Decent ground clearance is a must if you plan to take your crossover off-road. If your vehicle comes up short in this area, you run a high risk of damaging its undercarriage with the protruding rocks that are commonly found on fire roads and mountain paths.
Subaru’s Outback stands tall when it comes to ground clearance, offering a healthy 8.7 inches in this area. If you’re looking for a crossover with the mettle to tackle a weekend adventure that veers off the paved path, you’ll like what the Outback has to offer.
Many people choose crossover SUVs for the utility they provide. These haulers are often generously endowed when it comes to cargo capacity, and this makes them excellent choices for those who don’t travel light.
There’s a relatively generous amount of cargo capacity on board the 2018 Outback. With the rear seats in place, you’ll have 35.5 cubic feet on tap to accommodate your belongings, and this figure expands to 73.3 cubic feet with the rear seats folded.
What’s more, all this is executed in a superb way. The Outback’s load floor is almost completely flat, and the cargo area is shaped to maximize utility.
There are also lots of useful utility-related upgrades available, such as a cargo compartment separator that creates a barrier for pets or luggage.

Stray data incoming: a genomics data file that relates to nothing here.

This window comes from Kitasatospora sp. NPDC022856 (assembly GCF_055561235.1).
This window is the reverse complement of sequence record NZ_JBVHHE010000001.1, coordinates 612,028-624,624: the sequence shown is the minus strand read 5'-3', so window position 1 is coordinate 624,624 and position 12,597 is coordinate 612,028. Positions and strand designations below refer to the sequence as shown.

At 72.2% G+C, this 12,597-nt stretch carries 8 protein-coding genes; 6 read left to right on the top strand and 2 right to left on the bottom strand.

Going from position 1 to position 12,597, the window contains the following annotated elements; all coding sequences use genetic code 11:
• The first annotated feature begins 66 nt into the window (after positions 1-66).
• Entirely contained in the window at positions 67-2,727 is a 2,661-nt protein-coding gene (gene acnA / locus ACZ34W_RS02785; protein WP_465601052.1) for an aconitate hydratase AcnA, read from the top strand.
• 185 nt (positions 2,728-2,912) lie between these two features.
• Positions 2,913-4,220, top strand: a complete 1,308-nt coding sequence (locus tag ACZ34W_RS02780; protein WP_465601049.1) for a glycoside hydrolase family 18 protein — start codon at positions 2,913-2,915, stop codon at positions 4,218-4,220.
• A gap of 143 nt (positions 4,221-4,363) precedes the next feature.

When you’re on the road in your car, you’re sharing space with dozens or hundreds of vehicles, and it isn’t always possible to maintain a clear and complete perspective of what’s around you. This is where driver-assistive technology comes in, serving as an extra pair of eyes whether you’re traveling down a sprawling highway or a congested urban route.
Subaru’s Outback offers a lineup of driver-assistive technology that can guide and protect you on the road. A rearview camera is standard, and the list of available features includes adaptive cruise control, collision mitigation with autonomous emergency braking, lane departure warning, lane keep assist, blind-spot detection, rear cross-traffic alert and reverse automatic braking.
Headlights aren’t necessarily something that most drivers think about when evaluating a vehicle. But if you expect to hit the road at night, capable headlights can help foster safer travels.
New for 2018, the Subaru Outback is available with adaptive LED headlights. LED headlights offer brighter illumination than their halogen counterparts, and adaptive headlights respond to steering inputs to follow the course of the car and brighten the path ahead. If you’re navigating a turn, for example, adaptive headlights will cast illumination that follows the bend.
This Subaru’s optional adaptive LED headlights have the technology to efficiently brighten your path when you’re traveling after dark.